A hidden world, growing beyond control

(Multimedia) The top-secret world the government created in response to the terrorist attacks of Sept. 11, 2001, has become so large, so unwieldy and so secretive that no one knows how much money it costs, how many people it employs, how many programs exist within it or exactly how many agencies do the same work. Full Story »

Posted by Jon Mitchell - via Nicholas Kristof, Columbia Journalism Review, Memeorandum, Slatest, Kaizar Campwala (t), Fabrice Florin (t), Fred Sampson (f), Shams Kazi (f), Ish Harshawat (f), avivao (f), Fabrice Florin (f), Kaizar Campwala (f)

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Review

Dwight Rousu
4.5
by Dwight Rousu - Dec. 21, 2010

A worthy investigative journalism effort. Disturbing information for taxpayers and civil rights advocates.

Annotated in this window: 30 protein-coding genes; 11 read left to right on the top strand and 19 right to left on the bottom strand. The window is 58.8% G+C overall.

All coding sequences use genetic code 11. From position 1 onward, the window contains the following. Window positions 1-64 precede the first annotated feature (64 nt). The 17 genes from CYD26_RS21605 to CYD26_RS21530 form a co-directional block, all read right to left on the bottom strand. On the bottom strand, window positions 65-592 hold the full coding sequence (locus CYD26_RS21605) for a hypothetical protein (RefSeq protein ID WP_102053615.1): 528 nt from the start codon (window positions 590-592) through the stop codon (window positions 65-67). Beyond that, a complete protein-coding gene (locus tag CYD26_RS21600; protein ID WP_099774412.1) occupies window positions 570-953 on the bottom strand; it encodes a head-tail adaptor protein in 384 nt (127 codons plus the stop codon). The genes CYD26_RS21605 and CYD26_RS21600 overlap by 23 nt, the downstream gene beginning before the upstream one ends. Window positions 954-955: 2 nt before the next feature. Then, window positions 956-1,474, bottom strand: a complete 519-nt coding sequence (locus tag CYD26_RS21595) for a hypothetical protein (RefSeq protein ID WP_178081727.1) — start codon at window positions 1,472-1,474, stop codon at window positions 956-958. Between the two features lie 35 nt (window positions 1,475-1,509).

When all programs go into the black world of top secret programs, democratic governing goes down the toilet. When all law enforcement is directed to ignore white collar crime and focus on terrorism, then banksters in white collars plunder global finances and descend the world economy into a major depression. The Super-rich benefit. Also, having had clearances in a private corporation, there is common belief that sheltering research behind security veils assures that only your advocates will review and approve your work.

The top-secret world the government created in response to the terrorist attacks of Sept. 11, 2001, has become so large, so unwieldy and so secretive that no one knows how much money it costs, how many people it employs, how many programs exist within it or exactly how many agencies do the same work.

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Dwight's Rating

Overall
4.5

Good
from 13 answers
Quality
4.6
Facts
4.0
Fairness
4.0
Sourcing
4.0
Style
5.0
Context
5.0
Depth
5.0
Enterprise
5.0
Relevance
5.0
Popularity
4.0
Recommendation
5.0
Credibility
3.0
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